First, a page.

Rick Santorum holds a slim lead over Mitt Romney in the Republican presidential primary race in Michigan, a Detroit News poll
published on Thursday shows.
Santorum’s 34 percent, compared with Romney's 30.4 percent, shows that likely Republican voters aren't convinced that Michigan native son Romney should be the party's nominee, the News reported. Romney won Michigan's GOP primary in 2008 and has close family ties to the state, where his father, George, was governor.
Former House Speaker Newt Gingrich scored 11.6 percent, and U.S. Rep. Ron Paul garnered 12.4 in the Feb. 11-13 poll of 500 registered voters likely to vote in the primary Feb. 28.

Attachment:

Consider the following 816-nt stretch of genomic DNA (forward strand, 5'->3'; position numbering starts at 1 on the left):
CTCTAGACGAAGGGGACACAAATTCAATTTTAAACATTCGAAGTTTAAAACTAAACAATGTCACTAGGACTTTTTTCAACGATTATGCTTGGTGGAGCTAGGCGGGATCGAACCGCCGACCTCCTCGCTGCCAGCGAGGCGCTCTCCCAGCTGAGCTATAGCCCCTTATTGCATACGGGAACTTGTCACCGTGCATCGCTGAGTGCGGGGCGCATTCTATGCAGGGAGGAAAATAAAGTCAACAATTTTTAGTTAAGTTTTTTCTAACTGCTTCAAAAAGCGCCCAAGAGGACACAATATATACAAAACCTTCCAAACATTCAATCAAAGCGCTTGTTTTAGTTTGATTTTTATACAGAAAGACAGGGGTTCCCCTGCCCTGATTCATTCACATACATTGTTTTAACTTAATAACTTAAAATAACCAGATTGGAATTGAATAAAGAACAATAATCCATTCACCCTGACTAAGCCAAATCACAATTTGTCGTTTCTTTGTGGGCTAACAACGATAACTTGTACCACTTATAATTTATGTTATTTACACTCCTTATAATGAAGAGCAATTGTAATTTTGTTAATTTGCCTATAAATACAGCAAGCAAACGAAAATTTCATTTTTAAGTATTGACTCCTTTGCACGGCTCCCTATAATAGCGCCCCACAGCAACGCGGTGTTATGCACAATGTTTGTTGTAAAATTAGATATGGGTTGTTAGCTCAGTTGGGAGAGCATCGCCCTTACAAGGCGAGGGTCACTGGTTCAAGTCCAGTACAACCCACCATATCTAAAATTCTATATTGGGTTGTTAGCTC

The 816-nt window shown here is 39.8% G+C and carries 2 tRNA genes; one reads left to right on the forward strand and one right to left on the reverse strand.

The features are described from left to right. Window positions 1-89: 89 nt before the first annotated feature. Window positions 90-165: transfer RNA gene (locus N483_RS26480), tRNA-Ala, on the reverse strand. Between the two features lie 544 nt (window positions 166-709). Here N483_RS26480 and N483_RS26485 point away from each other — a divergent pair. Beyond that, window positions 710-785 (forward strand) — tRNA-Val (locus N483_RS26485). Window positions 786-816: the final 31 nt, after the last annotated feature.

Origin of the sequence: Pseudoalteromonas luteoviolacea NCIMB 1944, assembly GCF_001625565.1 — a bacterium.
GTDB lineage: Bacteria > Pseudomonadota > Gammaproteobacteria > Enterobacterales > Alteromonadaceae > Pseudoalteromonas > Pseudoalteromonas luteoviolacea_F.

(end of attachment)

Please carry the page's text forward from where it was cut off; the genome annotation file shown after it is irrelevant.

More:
Despite former Pennsylvania Sen. Santorum’s leading score, 38 percent of those polled say Romney would be a better leader, compared with 15.8 for Santorum. Voters also think Romney is more likely to beat President Barack Obama (42.2 percent to 18.4 percent) in the general election, the News reported.
The primary could hinge upon whose base — social conservatives for Santorum or moderates for Romney — turns out in the primary.
Even though the most recent poll shows Romney behind, the former Massachusetts governor told reporters today that he won't lose in the primary, according to Politico. “But as you understand with the polling process, you have seen just how mercurial the sentiments of voters are until they get to know the candidates better,” he said.
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